Crap architects get a mouthful in this blog from 2015.
When it comes to working out the value of the creative industries, much to the chagrin of some architects, the value of the work coming out of architectural practices is not included.
My hobby is running (often with my dog Minnie) and when I am not on countryside or coastal runs I love exploring cities, towns and suburbs. I am forever coming across new buildings that it is hard to believe could have had any creative minds involved in their design or delivery yet all must have had some form of architectural input from a Royal Institute of British Architects (RIBA) member.
My latest ‘discovery’ is Southdown View in Hilsea, near Portsmouth. The website shows this grimly average computer generated image…
The reality is this miserable piece of architecture and placemaking in a location that could only be made palatable and liveable with great design and generosity.
Check out this entrance, it shows the colour scheme… And below are the real views… Life at the bleedin’ top! I wouldn’t want to know what its like at the bottom. It even made Minnie shiver.
If this were an aberration by an industry and residential architects then maybe we could forgive it but there is so much of this dross.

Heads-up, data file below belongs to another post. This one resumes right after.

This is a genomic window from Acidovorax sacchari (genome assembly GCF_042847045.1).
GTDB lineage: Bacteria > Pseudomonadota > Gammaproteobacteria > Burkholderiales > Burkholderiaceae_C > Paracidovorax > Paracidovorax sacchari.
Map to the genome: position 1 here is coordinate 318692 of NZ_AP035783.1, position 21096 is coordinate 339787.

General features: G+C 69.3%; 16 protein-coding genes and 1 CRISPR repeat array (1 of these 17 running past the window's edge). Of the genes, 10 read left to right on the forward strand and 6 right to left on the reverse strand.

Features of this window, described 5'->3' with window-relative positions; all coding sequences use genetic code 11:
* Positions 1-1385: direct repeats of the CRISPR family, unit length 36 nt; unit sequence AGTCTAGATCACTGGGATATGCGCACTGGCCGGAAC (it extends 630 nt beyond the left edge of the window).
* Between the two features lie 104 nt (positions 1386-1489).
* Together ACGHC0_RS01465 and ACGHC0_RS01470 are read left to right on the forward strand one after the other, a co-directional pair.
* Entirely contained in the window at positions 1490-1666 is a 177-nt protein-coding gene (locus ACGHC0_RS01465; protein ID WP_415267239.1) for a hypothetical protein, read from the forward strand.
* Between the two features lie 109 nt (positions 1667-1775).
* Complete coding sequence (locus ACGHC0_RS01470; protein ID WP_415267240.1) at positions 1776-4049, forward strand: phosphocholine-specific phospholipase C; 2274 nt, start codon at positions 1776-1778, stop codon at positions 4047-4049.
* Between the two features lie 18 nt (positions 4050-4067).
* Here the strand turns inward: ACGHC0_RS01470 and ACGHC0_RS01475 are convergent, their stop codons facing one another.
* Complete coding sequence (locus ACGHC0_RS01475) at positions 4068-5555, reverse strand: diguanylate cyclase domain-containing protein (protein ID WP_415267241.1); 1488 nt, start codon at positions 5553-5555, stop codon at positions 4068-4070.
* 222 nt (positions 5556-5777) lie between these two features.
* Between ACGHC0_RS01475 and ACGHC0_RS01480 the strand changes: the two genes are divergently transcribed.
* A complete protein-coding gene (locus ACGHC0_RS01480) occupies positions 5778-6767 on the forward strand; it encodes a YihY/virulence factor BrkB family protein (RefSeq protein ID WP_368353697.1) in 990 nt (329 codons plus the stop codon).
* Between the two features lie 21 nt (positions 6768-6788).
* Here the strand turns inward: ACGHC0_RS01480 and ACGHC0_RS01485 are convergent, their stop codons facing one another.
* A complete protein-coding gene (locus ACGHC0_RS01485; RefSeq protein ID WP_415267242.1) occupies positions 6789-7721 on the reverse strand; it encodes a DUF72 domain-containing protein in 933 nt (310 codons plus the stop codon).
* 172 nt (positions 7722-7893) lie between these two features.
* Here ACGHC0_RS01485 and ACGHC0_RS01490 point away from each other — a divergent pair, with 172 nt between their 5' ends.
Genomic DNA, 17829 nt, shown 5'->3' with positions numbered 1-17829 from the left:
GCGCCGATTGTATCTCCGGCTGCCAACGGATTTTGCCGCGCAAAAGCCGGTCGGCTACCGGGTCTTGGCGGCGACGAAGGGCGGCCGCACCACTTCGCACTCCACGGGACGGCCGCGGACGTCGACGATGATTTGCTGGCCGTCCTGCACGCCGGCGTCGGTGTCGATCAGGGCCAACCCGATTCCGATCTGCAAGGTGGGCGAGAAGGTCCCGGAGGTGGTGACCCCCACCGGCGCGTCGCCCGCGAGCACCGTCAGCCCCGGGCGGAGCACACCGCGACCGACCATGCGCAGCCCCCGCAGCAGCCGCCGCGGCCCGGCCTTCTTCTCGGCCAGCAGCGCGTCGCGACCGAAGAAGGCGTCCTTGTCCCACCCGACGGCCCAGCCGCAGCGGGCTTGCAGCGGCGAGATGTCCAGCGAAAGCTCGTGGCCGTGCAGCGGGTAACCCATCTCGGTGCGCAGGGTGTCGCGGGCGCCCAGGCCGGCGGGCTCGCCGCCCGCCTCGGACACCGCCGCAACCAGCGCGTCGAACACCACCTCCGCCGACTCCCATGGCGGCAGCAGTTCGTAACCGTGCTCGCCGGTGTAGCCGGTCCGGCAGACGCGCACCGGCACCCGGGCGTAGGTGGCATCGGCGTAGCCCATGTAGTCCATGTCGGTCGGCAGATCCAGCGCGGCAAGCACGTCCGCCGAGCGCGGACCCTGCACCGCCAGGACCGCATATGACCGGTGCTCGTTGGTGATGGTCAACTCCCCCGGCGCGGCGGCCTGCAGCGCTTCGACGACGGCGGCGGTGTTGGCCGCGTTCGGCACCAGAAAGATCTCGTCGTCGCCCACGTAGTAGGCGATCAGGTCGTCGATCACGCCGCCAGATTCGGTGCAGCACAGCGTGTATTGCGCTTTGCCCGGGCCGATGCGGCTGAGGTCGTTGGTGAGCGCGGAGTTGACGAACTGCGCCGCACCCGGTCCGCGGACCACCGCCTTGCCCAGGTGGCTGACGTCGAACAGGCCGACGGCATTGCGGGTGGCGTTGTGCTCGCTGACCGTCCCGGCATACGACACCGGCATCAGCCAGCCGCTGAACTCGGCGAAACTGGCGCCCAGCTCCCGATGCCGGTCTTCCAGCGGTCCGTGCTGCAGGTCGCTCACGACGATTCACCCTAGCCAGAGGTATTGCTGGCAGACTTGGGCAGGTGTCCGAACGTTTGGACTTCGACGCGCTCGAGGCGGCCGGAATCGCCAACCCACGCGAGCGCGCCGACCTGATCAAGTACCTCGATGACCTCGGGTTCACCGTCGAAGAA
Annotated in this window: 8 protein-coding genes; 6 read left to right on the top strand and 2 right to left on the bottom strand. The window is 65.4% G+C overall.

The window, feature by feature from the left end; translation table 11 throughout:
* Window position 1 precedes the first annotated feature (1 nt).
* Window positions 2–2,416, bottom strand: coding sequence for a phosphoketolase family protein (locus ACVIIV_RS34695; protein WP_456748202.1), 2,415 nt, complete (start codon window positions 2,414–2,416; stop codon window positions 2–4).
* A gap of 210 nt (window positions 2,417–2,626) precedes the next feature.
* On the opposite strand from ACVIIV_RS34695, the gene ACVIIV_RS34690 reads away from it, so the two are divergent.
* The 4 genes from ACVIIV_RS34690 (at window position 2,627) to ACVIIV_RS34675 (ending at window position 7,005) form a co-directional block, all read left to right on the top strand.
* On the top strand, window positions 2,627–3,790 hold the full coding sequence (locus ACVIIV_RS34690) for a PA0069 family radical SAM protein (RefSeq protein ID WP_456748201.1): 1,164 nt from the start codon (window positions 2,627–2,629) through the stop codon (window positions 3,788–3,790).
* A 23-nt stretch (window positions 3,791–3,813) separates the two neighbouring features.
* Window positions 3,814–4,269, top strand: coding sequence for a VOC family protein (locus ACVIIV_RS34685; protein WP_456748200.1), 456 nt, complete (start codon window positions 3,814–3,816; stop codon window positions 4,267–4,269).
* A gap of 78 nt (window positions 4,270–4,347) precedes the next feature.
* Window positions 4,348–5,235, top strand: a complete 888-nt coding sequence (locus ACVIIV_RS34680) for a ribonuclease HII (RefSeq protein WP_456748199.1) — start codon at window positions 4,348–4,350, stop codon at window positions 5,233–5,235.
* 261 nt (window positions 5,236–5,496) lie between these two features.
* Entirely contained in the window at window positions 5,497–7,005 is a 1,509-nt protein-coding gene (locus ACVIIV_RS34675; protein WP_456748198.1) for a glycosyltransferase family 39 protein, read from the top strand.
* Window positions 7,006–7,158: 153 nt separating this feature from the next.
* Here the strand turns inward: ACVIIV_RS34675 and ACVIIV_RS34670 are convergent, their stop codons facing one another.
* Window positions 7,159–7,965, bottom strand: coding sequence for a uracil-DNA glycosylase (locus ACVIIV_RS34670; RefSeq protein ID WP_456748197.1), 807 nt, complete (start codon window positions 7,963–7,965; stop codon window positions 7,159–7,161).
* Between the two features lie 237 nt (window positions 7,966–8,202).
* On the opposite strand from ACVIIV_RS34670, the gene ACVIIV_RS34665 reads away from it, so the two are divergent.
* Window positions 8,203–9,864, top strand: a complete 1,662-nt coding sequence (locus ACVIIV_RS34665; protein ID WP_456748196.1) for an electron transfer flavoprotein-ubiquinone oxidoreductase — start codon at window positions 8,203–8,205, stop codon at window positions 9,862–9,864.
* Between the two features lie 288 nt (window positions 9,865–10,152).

The architects need to be named and shamed but in this case First Wessex Housing don’t seem to be naming the architect. Shame on First Wessex for being a client that has let this happen. I won’t chastise the planners because they are probably under resourced and will certainly be under-powered.
When it comes to naming and shaming the press seem utterly disinterested. There is the Carbuncle Cup courtesy of trade publication, Building Design and the Carbuncle Awards by a small Scottish publication called Urban Realm. These however seem to concentrate on giving awards to big time Architects almost as a counter to the exploits of these same architects in the Stirling Prize.
Am afraid at the moment its down to us, the public, to kick and scream, make a fuss, tell the likes of First Wessex that what they are offering is simply not good enough.